For another reason, yesterday I returned to Ruskin’s little book of 1866, The Ethics of the Dust. It was an experiment. He was fresh from re-reading the Greek classics, a great many of which, as you know, took the form of dialogues. So he thought to try the genre, imagining himself as an “Old Lecturer” and his interlocutors as a group of students at a girls’ “finishing school” in the north of England. The imagining wasn’t so far from reality, as, throughout the 1860s, Ruskin taught (sporadically) at just such a school, Winnington Hall, in Northwich. (One of the greatest collections of Ruskin’s deeply thought-provoking and beautiful letters is The Winnington Letters of John Ruskin, edited by Van Akin Burd; still available on the web–but getting scarcer!)
There’s a lot to say about The Ethics… but I’ll let all that go for the moment and, instead, just type out a couple of wonderful lines I came across as I was (re)turning the pages of this unique little book. Encountering them, I immediately knew that they pertained to me. Maybe they will resonate with some of you too.
In the fourth “lecture” of The Ethics…, the Old Lecturer is asking the girls if they have been diligently practicing their music. Some say yes with enthusiasm, others, hanging their heads and suddenly looking into vacant corners of the room, remain silent in chagrin. The Lecturer, knowing Isabel to be a particularly enthusiastic music lover, asks:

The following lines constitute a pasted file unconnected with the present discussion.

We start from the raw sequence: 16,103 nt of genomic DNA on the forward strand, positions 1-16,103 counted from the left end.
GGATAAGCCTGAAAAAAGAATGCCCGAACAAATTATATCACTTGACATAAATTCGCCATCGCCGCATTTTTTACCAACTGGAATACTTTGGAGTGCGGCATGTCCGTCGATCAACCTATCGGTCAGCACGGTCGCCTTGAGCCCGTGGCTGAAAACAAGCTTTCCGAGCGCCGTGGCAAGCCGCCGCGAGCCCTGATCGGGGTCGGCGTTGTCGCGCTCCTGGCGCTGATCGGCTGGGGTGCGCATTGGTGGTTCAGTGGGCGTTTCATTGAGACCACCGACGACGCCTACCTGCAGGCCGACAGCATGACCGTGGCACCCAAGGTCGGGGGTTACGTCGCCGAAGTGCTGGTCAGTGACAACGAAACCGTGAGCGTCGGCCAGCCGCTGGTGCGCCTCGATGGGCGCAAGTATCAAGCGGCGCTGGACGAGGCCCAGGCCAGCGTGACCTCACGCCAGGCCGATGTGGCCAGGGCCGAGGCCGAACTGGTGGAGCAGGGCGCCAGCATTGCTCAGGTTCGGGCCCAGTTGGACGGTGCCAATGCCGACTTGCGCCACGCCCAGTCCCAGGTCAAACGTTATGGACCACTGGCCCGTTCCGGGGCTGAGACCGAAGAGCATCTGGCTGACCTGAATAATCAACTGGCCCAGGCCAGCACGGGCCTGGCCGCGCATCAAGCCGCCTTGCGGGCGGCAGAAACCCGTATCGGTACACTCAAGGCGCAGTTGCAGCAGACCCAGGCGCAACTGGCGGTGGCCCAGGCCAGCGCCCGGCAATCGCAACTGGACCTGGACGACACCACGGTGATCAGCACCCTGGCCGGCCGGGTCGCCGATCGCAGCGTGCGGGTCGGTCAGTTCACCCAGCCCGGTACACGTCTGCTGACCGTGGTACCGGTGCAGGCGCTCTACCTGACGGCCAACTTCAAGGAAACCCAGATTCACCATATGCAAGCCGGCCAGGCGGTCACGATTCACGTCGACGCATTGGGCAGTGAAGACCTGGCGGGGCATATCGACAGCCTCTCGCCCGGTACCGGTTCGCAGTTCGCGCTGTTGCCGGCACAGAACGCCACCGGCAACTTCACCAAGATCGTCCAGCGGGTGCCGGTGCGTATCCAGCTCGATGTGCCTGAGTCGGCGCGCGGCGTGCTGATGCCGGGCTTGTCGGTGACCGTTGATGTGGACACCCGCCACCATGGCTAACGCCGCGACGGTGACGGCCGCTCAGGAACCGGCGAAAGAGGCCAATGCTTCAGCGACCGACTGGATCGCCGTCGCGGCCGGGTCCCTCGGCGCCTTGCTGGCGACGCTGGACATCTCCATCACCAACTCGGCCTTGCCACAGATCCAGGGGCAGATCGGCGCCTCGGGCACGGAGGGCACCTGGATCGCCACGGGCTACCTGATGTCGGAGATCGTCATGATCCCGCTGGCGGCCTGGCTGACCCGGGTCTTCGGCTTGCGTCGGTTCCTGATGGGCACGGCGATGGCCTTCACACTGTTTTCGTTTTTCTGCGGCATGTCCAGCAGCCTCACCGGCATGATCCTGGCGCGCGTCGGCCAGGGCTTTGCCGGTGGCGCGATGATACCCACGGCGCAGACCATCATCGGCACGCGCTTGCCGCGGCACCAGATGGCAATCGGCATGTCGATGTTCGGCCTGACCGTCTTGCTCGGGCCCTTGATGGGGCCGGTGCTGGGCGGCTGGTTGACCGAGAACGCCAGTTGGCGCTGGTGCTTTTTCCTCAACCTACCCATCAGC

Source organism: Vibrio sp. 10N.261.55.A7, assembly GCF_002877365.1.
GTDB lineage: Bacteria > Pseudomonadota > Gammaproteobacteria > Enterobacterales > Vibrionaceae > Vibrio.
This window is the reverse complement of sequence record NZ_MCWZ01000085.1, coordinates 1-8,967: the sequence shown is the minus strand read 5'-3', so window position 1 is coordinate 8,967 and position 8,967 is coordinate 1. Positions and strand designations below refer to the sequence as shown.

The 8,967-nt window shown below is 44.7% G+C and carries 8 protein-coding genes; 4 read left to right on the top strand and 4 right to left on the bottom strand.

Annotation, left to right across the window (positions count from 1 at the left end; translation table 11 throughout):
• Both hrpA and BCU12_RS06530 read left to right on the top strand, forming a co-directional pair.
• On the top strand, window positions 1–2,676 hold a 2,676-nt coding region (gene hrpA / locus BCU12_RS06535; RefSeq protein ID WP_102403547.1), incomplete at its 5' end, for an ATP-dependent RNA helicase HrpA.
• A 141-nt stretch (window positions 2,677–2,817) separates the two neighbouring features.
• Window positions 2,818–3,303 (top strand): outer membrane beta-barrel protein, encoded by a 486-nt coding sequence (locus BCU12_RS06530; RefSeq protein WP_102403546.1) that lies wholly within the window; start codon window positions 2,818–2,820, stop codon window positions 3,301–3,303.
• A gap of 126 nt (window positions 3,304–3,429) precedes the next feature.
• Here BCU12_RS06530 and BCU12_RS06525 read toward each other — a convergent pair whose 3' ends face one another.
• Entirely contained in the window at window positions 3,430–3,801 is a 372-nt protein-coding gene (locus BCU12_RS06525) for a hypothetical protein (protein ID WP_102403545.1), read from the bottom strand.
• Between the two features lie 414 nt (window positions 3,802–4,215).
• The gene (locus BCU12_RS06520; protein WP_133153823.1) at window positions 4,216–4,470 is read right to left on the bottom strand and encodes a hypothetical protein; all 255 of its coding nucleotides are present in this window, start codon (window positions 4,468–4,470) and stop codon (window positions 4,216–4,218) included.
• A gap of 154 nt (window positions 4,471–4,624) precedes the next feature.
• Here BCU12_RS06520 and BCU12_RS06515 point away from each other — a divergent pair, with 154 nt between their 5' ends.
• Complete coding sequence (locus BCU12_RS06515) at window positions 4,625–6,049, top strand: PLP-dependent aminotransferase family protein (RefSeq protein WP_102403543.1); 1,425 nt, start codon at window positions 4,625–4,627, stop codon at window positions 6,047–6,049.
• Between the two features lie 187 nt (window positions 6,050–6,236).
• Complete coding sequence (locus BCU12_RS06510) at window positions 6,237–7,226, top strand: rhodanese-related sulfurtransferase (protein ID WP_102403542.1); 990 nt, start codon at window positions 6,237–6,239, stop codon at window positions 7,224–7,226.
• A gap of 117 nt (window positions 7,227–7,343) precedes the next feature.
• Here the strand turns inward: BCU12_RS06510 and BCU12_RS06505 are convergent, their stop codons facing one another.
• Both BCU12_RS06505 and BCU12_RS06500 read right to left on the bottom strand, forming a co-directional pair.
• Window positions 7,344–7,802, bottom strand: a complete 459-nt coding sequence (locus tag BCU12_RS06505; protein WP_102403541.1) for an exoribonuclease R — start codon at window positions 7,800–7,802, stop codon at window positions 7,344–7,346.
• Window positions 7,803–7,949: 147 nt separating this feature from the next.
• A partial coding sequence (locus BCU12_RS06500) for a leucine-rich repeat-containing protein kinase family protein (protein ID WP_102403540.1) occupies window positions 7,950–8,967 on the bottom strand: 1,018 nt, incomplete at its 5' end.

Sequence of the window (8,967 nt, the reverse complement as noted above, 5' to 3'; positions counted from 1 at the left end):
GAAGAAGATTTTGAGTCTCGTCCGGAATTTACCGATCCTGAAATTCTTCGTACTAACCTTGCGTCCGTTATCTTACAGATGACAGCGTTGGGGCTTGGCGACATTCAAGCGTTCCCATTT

Can you play a Mozart sonata yet, Isabel?
(Isabel sadly shakes her head. To which, the Lecturer replies:)
The more need to practice then! All one’s life is a music–if one touches the notes rightly–and in time. But there must be no hurry!
Be well out there!
P.S.: Someplace in the vast cache which comprises Ruskin’s writings and letters, he remarks that Mozart has written the laws of melody for all time. 🙂